Motoi Yamamoto’s Incredible Saltscapes
Japanese artist Motoi Yamamoto sees more uses in salt than the ordinary person. His artwork stems from the death of his sister, who passed away at a young age from brain cancer. In Japanese culture there is an idea of throwing salt over yourself after you attend a funeral acts as a sort of cleansing. So Yamamoto started using salt as his medium, creating intricate labyrinths and mazes as he calls them. Not only does Motoi create intricate patterns but full scale installations as well.
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At the beginning of the nineties, Di Renzo leaves Italy to have first experiences in the field of fashion photography. Amongst others, he works in Istanbul for fashion magazines such as Harper’s Bazaar and Elle. In 2001, Di Renzo returns to Switzerland for a short time to work as an advertising and fashion photographer. A few years later, his work draws the attention of fashion designer Tsumori Chisato who commissions him for an international campaign as well as a store concept. During this period, Di Renzo – who in the meantime has moved to New York/Los Angeles – takes up work on his first book of photographs, „Portraits of Illusions“. The photo book tells short stories with pictures taken, amongst others, in Ireland, New York, and the Seychelles. The photos intentionally drift away from reality - Di Renzo’s motto being: Move away from Realism. The book is published by Assouline in 2006, with a preface by critic Gabriel Bauret. During this time, Di Renzo works with, amongst others, Devon Aoki, Chloë Sevigny, Natalia Vodianova, Dean&Dan (DSQUARED).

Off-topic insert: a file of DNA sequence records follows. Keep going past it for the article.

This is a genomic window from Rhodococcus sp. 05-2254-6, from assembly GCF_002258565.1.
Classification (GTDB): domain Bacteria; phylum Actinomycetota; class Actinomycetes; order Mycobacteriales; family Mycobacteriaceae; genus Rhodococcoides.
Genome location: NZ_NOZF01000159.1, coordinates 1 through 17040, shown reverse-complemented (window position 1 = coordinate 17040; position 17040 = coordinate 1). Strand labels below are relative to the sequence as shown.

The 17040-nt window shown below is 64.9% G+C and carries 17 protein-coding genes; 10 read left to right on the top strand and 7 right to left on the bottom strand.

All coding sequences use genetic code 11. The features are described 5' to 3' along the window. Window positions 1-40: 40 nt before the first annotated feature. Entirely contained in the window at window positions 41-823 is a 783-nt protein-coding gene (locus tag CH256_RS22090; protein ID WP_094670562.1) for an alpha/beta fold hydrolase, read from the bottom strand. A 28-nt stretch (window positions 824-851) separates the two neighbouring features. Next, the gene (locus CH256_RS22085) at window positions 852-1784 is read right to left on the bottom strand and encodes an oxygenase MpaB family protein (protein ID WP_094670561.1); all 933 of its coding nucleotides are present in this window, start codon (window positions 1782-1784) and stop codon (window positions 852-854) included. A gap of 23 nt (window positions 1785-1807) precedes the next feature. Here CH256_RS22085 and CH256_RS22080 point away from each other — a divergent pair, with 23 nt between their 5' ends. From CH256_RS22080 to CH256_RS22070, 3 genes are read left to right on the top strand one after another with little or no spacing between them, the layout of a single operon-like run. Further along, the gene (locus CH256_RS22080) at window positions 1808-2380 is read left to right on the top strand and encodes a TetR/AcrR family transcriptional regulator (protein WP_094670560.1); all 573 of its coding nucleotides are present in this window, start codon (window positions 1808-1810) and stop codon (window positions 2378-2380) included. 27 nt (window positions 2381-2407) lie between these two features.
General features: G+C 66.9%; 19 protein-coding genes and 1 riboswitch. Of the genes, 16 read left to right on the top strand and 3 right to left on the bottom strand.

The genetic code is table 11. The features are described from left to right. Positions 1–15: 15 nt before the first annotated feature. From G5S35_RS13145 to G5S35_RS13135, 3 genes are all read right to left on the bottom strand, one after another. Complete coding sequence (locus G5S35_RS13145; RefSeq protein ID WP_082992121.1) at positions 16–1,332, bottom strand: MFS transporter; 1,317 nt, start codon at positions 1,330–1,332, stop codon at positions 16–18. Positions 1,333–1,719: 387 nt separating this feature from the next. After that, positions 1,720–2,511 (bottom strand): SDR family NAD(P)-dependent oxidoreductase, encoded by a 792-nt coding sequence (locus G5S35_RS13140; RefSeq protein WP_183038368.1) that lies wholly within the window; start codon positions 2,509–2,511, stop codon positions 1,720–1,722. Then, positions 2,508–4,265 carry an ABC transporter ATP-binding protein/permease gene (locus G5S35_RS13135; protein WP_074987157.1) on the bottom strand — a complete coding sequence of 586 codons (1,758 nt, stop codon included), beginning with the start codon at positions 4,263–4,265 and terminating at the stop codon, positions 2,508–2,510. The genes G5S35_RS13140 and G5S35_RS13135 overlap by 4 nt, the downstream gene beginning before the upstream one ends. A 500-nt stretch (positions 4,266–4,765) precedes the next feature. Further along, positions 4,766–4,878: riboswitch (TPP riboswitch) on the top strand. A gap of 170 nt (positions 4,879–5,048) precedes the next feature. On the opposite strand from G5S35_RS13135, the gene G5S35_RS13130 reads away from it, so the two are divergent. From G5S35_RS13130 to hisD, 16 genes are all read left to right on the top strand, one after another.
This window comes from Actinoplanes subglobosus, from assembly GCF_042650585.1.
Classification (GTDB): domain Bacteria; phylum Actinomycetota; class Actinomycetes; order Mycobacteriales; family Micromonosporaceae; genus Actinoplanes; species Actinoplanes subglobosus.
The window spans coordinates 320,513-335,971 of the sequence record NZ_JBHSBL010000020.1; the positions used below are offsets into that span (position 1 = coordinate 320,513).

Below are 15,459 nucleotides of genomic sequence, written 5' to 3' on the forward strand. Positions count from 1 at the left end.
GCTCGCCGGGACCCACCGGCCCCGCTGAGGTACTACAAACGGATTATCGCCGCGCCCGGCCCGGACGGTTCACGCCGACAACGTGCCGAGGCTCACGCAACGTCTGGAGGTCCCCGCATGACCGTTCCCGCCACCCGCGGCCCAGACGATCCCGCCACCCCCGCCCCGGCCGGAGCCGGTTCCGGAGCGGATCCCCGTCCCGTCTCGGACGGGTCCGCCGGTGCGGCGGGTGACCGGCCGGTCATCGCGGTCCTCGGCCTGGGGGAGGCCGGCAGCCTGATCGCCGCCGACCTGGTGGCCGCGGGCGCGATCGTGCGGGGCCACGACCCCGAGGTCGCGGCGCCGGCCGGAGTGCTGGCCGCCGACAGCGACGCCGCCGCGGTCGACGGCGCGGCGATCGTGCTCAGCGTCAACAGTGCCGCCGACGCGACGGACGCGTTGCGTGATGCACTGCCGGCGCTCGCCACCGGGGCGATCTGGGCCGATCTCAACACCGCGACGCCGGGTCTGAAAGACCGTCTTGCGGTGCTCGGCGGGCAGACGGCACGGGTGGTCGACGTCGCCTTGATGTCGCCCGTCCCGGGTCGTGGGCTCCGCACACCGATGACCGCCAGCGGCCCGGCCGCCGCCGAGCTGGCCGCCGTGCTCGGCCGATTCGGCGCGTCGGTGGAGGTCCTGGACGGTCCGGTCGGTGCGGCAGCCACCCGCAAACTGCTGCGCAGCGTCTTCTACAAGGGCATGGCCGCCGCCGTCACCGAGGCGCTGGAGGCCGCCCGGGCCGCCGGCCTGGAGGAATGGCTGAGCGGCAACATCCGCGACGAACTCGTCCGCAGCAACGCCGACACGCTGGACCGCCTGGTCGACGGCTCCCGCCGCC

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Larry Towell first encountered the Mennonites near his home in Ontario, Canada, and his friendship with them has gained him unique access to their communities. Originating in Europe in the sixteenth century, the Mennonites are a Protestant religious sect, related to the Amish. Rather than compromise their way of life, they have continually been forced to migrate around the world to maintain their freedom to live as they choose. The greatest numbers are now found in Mexico, and many live or regularly migrate to work in rural Canada. Towell has been photographing Mennonites in Canada and Mexico for over ten years, and this collection, “The Mennonites”, creates a unique and intimate portrait of an often-misunderstood people. In addition to his images, Towell’s own texts tell in poignant and descriptive detail his experiences with the Mennonite communities: the harshness and poverty of their rural existence, the disciplines and contradictions of their religion, their hunger for land and work, and the constant struggle to keep the modern world at bay